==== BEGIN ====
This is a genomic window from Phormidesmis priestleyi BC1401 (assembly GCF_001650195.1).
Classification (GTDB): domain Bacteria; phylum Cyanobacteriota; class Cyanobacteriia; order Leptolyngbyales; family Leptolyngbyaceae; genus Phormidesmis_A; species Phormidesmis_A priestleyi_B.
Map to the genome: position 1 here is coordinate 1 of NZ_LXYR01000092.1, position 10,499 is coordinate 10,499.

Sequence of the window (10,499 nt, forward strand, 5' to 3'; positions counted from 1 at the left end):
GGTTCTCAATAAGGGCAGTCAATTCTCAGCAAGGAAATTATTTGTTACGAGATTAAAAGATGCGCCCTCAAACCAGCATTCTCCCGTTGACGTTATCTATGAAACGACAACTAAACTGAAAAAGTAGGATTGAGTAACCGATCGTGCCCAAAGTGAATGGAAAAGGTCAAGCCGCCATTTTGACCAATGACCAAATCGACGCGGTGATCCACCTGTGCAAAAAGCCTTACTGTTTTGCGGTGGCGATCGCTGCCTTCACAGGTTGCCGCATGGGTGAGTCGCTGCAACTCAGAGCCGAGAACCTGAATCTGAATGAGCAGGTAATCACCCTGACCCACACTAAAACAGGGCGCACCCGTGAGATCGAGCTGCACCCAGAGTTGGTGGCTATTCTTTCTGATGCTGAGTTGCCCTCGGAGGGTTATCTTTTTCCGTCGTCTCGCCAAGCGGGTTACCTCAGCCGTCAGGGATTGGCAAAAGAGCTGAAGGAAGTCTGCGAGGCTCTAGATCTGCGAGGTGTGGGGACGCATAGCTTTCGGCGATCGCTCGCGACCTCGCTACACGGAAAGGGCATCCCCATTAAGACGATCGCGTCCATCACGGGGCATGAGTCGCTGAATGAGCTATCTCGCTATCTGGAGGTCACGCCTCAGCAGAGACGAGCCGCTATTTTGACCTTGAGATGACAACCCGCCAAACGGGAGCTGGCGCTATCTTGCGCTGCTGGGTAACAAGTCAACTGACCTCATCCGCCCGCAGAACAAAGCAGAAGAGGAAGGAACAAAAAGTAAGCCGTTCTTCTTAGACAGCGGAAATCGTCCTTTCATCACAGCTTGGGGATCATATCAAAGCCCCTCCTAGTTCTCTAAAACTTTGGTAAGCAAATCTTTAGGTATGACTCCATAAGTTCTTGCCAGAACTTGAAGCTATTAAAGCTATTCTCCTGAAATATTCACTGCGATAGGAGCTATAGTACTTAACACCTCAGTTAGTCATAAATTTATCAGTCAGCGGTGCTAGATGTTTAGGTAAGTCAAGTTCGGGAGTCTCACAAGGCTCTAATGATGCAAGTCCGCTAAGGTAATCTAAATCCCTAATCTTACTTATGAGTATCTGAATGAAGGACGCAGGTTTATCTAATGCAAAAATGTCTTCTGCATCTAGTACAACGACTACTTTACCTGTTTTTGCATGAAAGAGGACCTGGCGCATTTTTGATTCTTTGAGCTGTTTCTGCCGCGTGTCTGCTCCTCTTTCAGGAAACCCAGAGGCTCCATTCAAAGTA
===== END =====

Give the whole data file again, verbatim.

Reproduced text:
This is a genomic window from Phormidesmis priestleyi BC1401 (assembly GCF_001650195.1).
Classification (GTDB): domain Bacteria; phylum Cyanobacteriota; class Cyanobacteriia; order Leptolyngbyales; family Leptolyngbyaceae; genus Phormidesmis_A; species Phormidesmis_A priestleyi_B.
Map to the genome: position 1 here is coordinate 1 of NZ_LXYR01000092.1, position 10,499 is coordinate 10,499.

Sequence of the window (10,499 nt, forward strand, 5' to 3'; positions counted from 1 at the left end):
GGTTCTCAATAAGGGCAGTCAATTCTCAGCAAGGAAATTATTTGTTACGAGATTAAAAGATGCGCCCTCAAACCAGCATTCTCCCGTTGACGTTATCTATGAAACGACAACTAAACTGAAAAAGTAGGATTGAGTAACCGATCGTGCCCAAAGTGAATGGAAAAGGTCAAGCCGCCATTTTGACCAATGACCAAATCGACGCGGTGATCCACCTGTGCAAAAAGCCTTACTGTTTTGCGGTGGCGATCGCTGCCTTCACAGGTTGCCGCATGGGTGAGTCGCTGCAACTCAGAGCCGAGAACCTGAATCTGAATGAGCAGGTAATCACCCTGACCCACACTAAAACAGGGCGCACCCGTGAGATCGAGCTGCACCCAGAGTTGGTGGCTATTCTTTCTGATGCTGAGTTGCCCTCGGAGGGTTATCTTTTTCCGTCGTCTCGCCAAGCGGGTTACCTCAGCCGTCAGGGATTGGCAAAAGAGCTGAAGGAAGTCTGCGAGGCTCTAGATCTGCGAGGTGTGGGGACGCATAGCTTTCGGCGATCGCTCGCGACCTCGCTACACGGAAAGGGCATCCCCATTAAGACGATCGCGTCCATCACGGGGCATGAGTCGCTGAATGAGCTATCTCGCTATCTGGAGGTCACGCCTCAGCAGAGACGAGCCGCTATTTTGACCTTGAGATGACAACCCGCCAAACGGGAGCTGGCGCTATCTTGCGCTGCTGGGTAACAAGTCAACTGACCTCATCCGCCCGCAGAACAAAGCAGAAGAGGAAGGAACAAAAAGTAAGCCGTTCTTCTTAGACAGCGGAAATCGTCCTTTCATCACAGCTTGGGGATCATATCAAAGCCCCTCCTAGTTCTCTAAAACTTTGGTAAGCAAATCTTTAGGTATGACTCCATAAGTTCTTGCCAGAACTTGAAGCTATTAAAGCTATTCTCCTGAAATATTCACTGCGATAGGAGCTATAGTACTTAACACCTCAGTTAGTCATAAATTTATCAGTCAGCGGTGCTAGATGTTTAGGTAAGTCAAGTTCGGGAGTCTCACAAGGCTCTAATGATGCAAGTCCGCTAAGGTAATCTAAATCCCTAATCTTACTTATGAGTATCTGAATGAAGGACGCAGGTTTATCTAATGCAAAAATGTCTTCTGCATCTAGTACAACGACTACTTTACCTGTTTTTGCATGAAAGAGGACCTGGCGCATTTTTGATTCTTTGAGCTGTTTCTGCCGCGTGTCTGCTCCTCTTTCAGGAAACCCAGAGGCTCCATTCAAAGTA